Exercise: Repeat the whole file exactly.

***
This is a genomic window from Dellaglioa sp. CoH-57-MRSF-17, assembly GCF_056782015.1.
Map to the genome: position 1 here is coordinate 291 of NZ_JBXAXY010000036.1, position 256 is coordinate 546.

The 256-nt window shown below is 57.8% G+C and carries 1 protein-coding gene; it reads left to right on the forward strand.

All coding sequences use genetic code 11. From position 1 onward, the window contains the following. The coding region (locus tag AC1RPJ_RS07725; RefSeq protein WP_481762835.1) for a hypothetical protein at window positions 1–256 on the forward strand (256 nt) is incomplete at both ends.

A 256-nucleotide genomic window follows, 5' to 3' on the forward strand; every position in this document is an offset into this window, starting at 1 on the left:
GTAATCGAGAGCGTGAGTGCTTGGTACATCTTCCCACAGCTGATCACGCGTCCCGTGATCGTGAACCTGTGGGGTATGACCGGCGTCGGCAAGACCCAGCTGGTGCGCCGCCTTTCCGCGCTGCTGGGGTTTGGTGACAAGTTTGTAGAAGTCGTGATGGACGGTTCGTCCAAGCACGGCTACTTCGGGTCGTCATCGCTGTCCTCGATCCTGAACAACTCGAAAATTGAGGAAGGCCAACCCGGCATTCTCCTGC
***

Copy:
This is a genomic window from Dellaglioa sp. CoH-57-MRSF-17, assembly GCF_056782015.1.
Map to the genome: position 1 here is coordinate 291 of NZ_JBXAXY010000036.1, position 256 is coordinate 546.

The 256-nt window shown below is 57.8% G+C and carries 1 protein-coding gene; it reads left to right on the forward strand.

All coding sequences use genetic code 11. From position 1 onward, the window contains the following. The coding region (locus tag AC1RPJ_RS07725; RefSeq protein WP_481762835.1) for a hypothetical protein at window positions 1–256 on the forward strand (256 nt) is incomplete at both ends.

A 256-nucleotide genomic window follows, 5' to 3' on the forward strand; every position in this document is an offset into this window, starting at 1 on the left:
GTAATCGAGAGCGTGAGTGCTTGGTACATCTTCCCACAGCTGATCACGCGTCCCGTGATCGTGAACCTGTGGGGTATGACCGGCGTCGGCAAGACCCAGCTGGTGCGCCGCCTTTCCGCGCTGCTGGGGTTTGGTGACAAGTTTGTAGAAGTCGTGATGGACGGTTCGTCCAAGCACGGCTACTTCGGGTCGTCATCGCTGTCCTCGATCCTGAACAACTCGAAAATTGAGGAAGGCCAACCCGGCATTCTCCTGC